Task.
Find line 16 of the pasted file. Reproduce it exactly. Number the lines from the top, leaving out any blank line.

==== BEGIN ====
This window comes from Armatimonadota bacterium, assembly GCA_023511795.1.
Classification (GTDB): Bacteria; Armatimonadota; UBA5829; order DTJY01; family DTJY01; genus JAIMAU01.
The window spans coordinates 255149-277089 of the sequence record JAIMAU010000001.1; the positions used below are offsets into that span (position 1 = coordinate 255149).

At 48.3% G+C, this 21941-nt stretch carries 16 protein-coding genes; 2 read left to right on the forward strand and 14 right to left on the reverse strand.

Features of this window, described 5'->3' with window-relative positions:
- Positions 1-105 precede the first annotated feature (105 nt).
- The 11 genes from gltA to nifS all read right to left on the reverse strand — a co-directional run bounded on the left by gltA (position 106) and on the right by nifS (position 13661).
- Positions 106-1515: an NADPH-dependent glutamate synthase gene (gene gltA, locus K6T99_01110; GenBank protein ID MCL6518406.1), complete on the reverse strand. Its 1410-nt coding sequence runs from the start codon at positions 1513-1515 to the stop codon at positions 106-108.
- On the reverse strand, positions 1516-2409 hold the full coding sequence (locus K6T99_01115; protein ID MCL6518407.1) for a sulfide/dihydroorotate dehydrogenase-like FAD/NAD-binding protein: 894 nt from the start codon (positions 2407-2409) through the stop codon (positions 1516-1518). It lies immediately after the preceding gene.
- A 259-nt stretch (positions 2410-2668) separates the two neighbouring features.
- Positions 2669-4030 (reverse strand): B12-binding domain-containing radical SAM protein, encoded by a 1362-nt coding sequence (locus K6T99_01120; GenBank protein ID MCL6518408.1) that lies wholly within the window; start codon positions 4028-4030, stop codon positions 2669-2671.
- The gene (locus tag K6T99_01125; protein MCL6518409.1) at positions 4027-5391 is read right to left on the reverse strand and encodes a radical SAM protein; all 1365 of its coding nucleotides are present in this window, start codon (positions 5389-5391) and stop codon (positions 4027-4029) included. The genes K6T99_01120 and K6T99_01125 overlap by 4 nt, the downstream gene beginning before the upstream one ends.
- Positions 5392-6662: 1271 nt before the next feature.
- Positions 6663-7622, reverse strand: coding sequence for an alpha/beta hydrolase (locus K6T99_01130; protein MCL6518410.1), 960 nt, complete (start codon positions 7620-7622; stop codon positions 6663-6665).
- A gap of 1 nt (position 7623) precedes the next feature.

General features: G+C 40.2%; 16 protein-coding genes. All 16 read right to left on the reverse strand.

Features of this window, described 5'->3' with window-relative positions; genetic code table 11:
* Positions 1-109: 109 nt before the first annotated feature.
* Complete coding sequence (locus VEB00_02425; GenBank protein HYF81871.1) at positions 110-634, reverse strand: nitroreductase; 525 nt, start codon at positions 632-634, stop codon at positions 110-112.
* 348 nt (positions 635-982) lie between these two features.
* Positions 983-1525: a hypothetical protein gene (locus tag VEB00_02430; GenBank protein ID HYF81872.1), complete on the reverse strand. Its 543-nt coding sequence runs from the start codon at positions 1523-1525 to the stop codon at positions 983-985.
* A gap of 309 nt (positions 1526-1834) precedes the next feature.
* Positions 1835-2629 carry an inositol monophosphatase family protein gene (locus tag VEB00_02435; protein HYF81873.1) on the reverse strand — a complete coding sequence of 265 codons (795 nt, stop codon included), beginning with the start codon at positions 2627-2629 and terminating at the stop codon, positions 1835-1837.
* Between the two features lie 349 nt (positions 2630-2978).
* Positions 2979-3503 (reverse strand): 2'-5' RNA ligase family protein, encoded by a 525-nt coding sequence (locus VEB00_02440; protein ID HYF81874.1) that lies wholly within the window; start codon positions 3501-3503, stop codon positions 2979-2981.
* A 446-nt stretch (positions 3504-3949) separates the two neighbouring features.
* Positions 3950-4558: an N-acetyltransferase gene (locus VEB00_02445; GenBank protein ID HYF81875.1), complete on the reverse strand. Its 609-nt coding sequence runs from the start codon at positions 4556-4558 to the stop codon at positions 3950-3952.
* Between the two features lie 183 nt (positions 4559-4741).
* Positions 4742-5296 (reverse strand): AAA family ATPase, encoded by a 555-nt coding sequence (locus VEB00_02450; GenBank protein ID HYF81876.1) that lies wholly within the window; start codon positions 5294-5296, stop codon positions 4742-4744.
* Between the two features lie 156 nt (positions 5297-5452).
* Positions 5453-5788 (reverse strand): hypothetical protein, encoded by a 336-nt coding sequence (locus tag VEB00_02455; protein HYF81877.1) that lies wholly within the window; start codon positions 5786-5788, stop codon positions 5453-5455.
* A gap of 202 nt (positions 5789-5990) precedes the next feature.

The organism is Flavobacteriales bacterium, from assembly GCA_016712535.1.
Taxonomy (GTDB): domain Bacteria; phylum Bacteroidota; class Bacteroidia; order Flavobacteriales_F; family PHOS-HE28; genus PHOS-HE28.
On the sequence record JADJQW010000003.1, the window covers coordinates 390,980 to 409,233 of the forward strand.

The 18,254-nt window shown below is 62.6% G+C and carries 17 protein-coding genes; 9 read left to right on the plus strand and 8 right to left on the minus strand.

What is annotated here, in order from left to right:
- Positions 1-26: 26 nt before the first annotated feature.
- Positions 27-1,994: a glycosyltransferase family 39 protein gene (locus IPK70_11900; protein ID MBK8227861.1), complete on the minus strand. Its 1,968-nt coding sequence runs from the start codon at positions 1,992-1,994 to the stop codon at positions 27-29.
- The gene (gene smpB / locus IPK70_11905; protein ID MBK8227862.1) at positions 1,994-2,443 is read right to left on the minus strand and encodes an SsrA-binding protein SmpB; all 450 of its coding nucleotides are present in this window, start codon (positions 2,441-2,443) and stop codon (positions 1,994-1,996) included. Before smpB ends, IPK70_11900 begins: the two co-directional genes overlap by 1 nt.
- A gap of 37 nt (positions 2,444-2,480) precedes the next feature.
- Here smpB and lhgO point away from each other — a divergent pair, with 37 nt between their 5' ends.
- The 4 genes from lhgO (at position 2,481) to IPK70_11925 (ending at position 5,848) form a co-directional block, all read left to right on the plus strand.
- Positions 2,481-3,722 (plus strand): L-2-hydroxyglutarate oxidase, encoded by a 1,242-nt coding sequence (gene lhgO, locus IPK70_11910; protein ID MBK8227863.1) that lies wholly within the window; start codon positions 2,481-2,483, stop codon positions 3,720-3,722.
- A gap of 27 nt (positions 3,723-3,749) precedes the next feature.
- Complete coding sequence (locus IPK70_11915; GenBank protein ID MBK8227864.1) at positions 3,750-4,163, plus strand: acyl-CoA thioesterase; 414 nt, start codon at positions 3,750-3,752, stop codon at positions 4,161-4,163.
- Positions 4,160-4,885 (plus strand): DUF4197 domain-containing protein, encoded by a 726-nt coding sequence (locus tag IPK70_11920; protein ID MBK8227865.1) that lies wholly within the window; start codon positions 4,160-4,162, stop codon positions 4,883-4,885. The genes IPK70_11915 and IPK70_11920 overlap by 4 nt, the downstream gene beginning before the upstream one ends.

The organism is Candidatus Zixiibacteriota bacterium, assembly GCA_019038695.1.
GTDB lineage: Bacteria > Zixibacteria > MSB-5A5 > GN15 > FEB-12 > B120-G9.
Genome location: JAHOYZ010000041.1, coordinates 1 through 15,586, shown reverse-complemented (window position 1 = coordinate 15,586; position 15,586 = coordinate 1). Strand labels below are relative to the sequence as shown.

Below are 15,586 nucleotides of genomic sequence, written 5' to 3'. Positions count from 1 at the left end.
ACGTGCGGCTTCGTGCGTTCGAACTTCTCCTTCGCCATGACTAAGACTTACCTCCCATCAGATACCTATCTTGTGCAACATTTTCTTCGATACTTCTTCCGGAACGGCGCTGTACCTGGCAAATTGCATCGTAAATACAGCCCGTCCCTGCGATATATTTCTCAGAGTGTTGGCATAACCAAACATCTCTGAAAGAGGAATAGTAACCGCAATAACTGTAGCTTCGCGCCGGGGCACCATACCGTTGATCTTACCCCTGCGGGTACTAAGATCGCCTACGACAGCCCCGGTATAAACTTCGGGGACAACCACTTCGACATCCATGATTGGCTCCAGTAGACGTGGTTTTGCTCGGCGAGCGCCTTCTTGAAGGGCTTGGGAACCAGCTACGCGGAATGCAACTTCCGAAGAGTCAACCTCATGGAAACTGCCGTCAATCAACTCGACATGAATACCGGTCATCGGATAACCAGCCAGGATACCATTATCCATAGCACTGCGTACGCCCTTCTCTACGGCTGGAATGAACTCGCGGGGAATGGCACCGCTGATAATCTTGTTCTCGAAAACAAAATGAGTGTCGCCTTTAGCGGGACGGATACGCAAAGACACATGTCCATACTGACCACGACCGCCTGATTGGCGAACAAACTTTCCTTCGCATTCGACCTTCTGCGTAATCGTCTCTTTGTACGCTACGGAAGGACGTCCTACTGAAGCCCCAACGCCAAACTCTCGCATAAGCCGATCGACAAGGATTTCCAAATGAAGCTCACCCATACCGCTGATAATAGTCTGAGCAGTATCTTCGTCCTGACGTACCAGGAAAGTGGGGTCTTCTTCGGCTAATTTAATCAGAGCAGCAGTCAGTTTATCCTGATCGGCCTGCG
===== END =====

General features: G+C 40.2%; 16 protein-coding genes. All 16 read right to left on the reverse strand.